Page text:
"There [was] no difference what Grant did on the push-off, compared to what Rod got," Bickerstaff said. "And [Rod's] not just an average guy; he's a pretty good basketball player."

Strickland, perhaps the best player in the league to have never made an All-Star team, said he has never received the so-called "star" calls since he entered the NBA.

That's enough to discourage a player who drives to the basket with abandon and gets hit often, as Strickland does. So frustrated was Strickland about non-calls in a game against Detroit last Wednesday that he was ejected from the game.

"I've never gotten those calls, and I think sometimes being a small guy [the officials] say, 'He's down there, he has to take some of that contact' and just let it go," Strickland said.


"There was a time [Sunday] when I took a shot and somebody was all up under me, and there was no call. I didn't understand it. But that's how it goes. I know when I go in there that I may not get the foul call."

Strickland has had differences with coaches in the past, but he had had no problem this season. In fact, Strickland has been a model citizen. He likes Bickerstaff, and many might be surprised that he even appreciates the increased discipline that the new coach has brought to the team.

"I think Bernie has come in and done a great job," Strickland said. "He has tried to give us some kind of structure, some kind of discipline. And he has tried to get us to become more patient.

"People have to understand that we've been playing one way all year," Strickland added. "It's not going to work overnight. There are no miracles here. What he's trying to do is great, and in the long run he's going to help us unbelievably."

The question is whether that help over the long run will come in enough time to help Strickland make a playoff appearance this season.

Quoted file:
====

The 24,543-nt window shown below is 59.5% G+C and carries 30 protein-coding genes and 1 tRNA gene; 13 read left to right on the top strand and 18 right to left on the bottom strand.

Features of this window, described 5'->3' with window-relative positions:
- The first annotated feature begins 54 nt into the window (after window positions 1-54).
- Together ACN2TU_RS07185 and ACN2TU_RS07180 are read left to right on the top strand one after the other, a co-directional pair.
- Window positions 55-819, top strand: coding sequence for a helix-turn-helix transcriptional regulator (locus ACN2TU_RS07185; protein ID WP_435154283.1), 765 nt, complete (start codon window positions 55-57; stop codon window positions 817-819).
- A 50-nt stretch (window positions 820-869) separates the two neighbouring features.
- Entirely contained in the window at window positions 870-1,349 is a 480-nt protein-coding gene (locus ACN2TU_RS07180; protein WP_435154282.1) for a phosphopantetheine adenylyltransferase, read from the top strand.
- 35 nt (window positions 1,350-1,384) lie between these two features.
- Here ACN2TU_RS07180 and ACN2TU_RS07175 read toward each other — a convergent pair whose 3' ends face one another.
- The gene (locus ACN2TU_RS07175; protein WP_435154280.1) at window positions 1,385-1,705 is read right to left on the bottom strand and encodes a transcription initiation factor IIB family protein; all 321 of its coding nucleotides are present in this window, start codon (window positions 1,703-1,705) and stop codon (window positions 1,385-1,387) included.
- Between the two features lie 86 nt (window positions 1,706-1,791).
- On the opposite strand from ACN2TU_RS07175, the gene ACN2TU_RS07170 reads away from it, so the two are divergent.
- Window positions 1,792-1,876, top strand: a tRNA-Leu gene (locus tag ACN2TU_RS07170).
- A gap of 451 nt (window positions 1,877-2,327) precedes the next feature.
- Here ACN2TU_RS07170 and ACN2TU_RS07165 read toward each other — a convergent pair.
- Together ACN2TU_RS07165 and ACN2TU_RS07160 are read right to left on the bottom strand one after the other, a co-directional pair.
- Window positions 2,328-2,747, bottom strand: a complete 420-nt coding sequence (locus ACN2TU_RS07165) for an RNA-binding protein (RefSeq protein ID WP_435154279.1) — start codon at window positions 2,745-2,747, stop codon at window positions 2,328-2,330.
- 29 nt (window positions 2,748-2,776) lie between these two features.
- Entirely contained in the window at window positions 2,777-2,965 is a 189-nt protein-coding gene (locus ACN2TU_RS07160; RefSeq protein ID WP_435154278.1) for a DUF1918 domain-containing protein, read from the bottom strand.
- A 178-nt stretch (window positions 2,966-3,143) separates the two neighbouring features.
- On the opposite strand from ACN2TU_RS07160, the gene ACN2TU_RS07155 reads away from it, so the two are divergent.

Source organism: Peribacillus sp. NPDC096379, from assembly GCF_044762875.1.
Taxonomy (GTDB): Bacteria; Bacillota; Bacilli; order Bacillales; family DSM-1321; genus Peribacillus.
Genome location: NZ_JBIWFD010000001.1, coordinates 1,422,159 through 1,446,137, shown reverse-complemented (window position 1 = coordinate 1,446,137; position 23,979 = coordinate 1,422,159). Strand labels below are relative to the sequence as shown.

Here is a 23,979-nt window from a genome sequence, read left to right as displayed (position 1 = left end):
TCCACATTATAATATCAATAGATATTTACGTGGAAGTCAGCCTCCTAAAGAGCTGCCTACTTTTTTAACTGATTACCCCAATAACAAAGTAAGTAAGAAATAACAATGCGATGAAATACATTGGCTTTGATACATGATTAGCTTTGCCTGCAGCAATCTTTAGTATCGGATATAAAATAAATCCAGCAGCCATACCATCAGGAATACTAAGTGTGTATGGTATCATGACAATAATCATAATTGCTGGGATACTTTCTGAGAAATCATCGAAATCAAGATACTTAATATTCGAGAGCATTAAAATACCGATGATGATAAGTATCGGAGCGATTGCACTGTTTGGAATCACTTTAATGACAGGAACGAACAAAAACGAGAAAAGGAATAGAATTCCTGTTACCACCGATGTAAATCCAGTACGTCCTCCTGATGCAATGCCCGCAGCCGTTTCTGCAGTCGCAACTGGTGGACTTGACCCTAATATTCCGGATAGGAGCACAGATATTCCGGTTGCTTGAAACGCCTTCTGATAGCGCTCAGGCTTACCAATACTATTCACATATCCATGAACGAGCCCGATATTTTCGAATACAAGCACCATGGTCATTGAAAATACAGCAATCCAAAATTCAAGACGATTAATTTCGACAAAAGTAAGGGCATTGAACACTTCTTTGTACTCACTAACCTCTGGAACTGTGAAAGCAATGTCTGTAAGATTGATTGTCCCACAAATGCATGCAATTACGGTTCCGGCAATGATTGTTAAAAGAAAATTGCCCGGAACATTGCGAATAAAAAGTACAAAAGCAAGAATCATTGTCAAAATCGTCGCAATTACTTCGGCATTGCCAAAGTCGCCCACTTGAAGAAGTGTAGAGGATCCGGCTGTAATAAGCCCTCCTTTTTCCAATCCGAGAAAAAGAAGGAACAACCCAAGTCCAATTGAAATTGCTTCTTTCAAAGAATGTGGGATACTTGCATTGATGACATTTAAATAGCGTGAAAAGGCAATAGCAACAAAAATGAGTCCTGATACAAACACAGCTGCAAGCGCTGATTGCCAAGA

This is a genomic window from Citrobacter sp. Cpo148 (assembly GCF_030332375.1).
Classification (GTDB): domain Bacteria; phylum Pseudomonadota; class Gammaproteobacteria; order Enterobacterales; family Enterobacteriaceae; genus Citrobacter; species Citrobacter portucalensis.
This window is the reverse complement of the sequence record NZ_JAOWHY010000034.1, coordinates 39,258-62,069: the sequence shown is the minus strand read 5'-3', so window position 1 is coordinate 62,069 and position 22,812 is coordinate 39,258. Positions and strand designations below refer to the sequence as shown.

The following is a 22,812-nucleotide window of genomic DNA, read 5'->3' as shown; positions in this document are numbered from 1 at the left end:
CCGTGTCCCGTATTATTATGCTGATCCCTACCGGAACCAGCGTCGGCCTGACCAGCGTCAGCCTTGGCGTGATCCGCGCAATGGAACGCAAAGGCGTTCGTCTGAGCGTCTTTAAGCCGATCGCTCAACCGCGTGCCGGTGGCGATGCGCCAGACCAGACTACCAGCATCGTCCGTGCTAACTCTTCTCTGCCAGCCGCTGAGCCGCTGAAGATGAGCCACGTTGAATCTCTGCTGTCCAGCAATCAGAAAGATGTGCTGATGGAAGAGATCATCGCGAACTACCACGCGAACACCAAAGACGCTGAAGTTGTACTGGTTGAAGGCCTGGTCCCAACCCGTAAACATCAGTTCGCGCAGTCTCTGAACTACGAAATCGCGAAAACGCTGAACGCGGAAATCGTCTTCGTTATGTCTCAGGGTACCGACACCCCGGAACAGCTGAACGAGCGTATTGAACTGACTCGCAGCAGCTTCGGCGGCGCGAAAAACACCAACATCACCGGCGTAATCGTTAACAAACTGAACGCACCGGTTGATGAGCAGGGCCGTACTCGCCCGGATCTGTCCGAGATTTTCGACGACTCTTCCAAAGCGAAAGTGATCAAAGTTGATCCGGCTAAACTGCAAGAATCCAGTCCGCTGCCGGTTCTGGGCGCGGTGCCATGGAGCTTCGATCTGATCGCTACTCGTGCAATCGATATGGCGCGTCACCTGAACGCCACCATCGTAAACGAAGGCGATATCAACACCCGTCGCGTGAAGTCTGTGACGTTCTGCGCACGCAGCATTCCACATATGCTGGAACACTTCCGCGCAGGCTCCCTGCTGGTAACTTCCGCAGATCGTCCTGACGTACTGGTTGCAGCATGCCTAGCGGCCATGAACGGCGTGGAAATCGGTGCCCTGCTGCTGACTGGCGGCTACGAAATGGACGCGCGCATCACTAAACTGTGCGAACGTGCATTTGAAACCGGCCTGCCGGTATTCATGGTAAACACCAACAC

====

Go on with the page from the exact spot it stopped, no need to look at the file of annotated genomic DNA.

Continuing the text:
The Bullets' prospects aren't promising, but Strickland has not lost his confidence.


"If we were going to lose confidence, I think we would have lost it early in the season when the fans were booing us," Strickland said. "I'm not worried about that, because we have a lot of tough-minded individuals around here.

"Guys on this team, we want to win, we want to compete, but it's been a struggle," Strickland added. "We, as a team, have to keep working, stay tough and stick together."

Bullets tonight

Opponent: Indiana Pacers

Site: USAir Arena, Landover

Time: 7: 30


TV/Radio: HTS/WWRC (980 AM)

Outlook: The Bullets, 11th in the Eastern Conference (24-30), will try to gain a game on the ninth-place Pacers (25-28), who are 2-5 in their past seven games. The Pacers' struggles are the main reason they traded last week for G Mark Jackson, the league leader in assists (12.2), who played for Indiana last season. G Reggie Miller is Indiana's top scorer (21.8 ppg). Bullets F Chris Webber returned Sunday after missing five games with a strained back, scoring 19 points and grabbing 12 rebounds. F Harvey Grant (sprained right wrist) sat out Sunday but could play tonight. In the teams' first meeting, the Pacers prevailed, 103-100, on Nov. 9 in Indianapolis.

Pub Date: 2/25/97